Posted on: 23 March 2021
Planning a vacation in your RV requires some research ahead of time so you can find the perfect campsite for your adventure.
1. Site Restrictions
Every campsite has site restrictions in place. The most common type of restriction is the length of the RV, which is typically non-negotiable. Your RV can be shorter than the prescribed length, but it cannot be longer. There may also be width restrictions, which means there isn't enough room to deploy slide outs or awnings. Other common restrictions are on the number of vehicles, recreational activities including fires, or the amount of people that can occupy a single site.
2. On-Site Utilities
Some RVs are completely self-contained, with generators, water tanks, and even TV antennas. Others are meant to depend on site utilities, such as as electrical and water hookups. There are also those that have self-contained units as a backup, but prefer to use site utilities. Make sure any campground you choose can provide any utilities that you find necessary or desirable.
3. Dump Stations
It's never a good idea to hit the road with anything in the waste tank on your RV. For convenience, most people prefer onsite dump stations so it's easy to empty the tank at the end of your trip, or even midway through a longer visit. If a site doesn't have its own dump station, you will need to find the location of the nearest dump station and determine if the journey to it is worth the time or effort.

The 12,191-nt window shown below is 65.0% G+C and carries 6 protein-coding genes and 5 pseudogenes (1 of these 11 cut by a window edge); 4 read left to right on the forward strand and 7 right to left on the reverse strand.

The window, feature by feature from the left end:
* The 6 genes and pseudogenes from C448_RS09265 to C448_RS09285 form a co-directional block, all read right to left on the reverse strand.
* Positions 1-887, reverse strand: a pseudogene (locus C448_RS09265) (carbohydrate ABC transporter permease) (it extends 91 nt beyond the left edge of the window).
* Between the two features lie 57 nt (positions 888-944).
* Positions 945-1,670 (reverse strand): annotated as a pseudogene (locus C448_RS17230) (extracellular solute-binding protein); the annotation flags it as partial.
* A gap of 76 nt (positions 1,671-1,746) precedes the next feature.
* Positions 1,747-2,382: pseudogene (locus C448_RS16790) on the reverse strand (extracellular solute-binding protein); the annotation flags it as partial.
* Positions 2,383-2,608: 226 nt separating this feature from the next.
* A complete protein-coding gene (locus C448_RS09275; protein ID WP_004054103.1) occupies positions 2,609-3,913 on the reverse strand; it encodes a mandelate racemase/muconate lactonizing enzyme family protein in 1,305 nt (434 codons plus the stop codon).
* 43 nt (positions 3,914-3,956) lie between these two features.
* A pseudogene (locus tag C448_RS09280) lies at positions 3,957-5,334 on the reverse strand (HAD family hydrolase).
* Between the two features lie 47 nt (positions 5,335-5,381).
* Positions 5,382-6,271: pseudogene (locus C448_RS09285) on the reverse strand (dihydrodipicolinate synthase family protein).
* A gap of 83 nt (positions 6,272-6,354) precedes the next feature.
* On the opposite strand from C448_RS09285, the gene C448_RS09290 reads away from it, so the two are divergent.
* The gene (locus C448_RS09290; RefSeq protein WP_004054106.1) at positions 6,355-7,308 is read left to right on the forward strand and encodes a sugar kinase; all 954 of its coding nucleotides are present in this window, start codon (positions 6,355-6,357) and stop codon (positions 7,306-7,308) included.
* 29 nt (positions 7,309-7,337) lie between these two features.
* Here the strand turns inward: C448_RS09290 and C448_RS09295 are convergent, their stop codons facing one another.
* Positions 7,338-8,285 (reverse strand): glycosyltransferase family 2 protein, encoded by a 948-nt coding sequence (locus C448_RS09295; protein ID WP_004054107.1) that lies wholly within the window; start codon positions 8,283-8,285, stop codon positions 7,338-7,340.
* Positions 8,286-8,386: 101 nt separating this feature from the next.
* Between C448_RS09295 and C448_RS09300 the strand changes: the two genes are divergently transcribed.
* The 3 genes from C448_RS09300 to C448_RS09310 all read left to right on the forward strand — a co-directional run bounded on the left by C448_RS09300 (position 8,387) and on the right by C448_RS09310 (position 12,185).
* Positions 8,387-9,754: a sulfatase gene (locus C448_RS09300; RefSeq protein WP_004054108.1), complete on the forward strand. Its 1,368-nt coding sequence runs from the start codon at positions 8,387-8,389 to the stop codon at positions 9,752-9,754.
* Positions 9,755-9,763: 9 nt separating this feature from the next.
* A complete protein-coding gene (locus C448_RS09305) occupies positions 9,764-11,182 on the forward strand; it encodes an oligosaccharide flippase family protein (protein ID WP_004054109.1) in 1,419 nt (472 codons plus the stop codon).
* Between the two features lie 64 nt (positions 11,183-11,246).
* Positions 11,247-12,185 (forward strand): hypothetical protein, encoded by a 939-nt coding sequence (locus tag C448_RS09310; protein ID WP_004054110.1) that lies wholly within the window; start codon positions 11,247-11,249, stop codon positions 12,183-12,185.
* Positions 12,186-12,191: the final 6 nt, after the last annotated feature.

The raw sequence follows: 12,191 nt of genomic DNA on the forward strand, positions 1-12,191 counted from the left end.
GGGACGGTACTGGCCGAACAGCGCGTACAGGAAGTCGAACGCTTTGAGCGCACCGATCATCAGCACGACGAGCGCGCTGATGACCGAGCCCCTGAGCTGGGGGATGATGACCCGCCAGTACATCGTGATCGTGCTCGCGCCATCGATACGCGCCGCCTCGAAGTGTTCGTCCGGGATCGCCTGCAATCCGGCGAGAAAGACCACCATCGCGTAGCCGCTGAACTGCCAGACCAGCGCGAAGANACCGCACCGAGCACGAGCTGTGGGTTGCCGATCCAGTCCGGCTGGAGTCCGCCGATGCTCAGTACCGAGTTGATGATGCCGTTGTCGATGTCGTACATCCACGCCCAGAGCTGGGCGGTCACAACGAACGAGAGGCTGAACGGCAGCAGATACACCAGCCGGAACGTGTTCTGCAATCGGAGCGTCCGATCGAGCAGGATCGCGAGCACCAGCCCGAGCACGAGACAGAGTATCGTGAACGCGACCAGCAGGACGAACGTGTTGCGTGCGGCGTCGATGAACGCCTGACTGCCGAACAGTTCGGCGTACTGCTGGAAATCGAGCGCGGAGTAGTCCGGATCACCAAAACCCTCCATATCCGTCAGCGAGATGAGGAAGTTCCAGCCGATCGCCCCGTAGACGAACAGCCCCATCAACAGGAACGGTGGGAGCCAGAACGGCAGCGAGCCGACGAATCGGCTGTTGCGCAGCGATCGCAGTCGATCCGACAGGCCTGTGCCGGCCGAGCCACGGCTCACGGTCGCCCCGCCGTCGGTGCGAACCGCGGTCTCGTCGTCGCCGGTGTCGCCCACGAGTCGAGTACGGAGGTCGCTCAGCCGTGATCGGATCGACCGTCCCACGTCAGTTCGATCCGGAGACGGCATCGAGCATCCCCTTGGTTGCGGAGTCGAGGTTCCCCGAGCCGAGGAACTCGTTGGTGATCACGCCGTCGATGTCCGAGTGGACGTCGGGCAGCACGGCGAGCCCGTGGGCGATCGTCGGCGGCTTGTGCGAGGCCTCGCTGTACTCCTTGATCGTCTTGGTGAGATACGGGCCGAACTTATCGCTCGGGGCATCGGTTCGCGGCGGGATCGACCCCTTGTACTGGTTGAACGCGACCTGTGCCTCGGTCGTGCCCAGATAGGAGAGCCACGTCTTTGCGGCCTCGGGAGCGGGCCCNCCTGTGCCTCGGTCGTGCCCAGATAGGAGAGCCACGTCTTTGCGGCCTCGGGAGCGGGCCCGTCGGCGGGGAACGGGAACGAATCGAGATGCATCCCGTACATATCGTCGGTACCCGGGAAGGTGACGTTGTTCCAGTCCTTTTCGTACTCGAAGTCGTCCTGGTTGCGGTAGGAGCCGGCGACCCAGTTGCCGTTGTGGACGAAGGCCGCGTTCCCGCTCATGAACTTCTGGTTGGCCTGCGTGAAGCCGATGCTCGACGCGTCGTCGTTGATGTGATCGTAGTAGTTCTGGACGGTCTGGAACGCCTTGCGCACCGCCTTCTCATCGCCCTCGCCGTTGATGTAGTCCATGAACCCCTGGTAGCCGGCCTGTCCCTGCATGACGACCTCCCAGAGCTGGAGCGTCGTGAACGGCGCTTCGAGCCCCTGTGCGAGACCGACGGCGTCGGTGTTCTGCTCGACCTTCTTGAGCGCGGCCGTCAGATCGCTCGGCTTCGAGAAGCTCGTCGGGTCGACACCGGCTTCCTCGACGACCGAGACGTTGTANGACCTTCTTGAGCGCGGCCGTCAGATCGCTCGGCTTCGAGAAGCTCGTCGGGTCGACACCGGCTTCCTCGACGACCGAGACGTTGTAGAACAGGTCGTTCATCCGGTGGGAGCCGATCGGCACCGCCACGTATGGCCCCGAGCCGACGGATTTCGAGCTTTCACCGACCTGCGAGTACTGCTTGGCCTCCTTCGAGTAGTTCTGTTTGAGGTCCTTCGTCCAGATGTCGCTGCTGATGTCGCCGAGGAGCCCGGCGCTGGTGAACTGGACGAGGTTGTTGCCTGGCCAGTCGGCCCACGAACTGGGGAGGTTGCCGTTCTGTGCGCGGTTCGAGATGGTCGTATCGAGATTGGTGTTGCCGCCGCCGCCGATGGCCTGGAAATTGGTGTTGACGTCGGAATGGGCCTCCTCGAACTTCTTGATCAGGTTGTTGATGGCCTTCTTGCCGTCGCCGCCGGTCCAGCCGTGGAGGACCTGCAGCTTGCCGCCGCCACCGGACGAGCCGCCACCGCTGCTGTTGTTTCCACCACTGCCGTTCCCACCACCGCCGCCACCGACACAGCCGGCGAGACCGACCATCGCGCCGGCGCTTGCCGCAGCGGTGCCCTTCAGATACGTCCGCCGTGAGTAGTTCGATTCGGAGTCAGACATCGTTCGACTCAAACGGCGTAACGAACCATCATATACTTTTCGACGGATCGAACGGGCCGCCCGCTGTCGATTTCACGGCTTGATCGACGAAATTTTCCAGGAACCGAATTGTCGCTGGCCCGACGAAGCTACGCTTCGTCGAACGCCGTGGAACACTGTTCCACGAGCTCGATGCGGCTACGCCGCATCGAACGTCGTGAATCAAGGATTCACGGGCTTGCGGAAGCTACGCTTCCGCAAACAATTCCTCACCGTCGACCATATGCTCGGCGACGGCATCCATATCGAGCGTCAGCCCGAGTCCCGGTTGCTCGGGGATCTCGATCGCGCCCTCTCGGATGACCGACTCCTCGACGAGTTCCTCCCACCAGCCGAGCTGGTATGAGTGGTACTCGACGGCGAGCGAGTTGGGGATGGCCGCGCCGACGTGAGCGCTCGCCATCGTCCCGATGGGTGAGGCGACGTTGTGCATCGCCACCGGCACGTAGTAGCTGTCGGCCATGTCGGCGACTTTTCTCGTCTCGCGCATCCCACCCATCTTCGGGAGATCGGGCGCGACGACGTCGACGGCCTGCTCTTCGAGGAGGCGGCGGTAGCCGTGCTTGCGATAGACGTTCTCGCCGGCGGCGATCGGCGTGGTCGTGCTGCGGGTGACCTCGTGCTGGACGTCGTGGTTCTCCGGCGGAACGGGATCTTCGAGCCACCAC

Most people choose to camp to get away from it all. Even those that enjoy meeting and socializing with other campers will often want privacy at their campsite for at least part of the trip. To this end, it is important to know the average site size and the distances between sites. Further, find out if trees and shrubs help provide additional privacy at each site. Even widely spaced sites can seem overly public if there is nothing to screen your site from other campers.
5. Amenity Access
The amenities you desire will depend on the purpose of your trip. For example, if you are camping to be close to a theme park or for a national park visit, the camp site itself may not matter as much as its proximity to your chosen daily destination. On the other hand, if the goal is to fish, hike, or water ski, look for a campsite that has its own lake or river access, boat ramps, or hiking trails.
Contact RV campgrounds in the area you wish to visit to find the perfect site for your next vacation.Share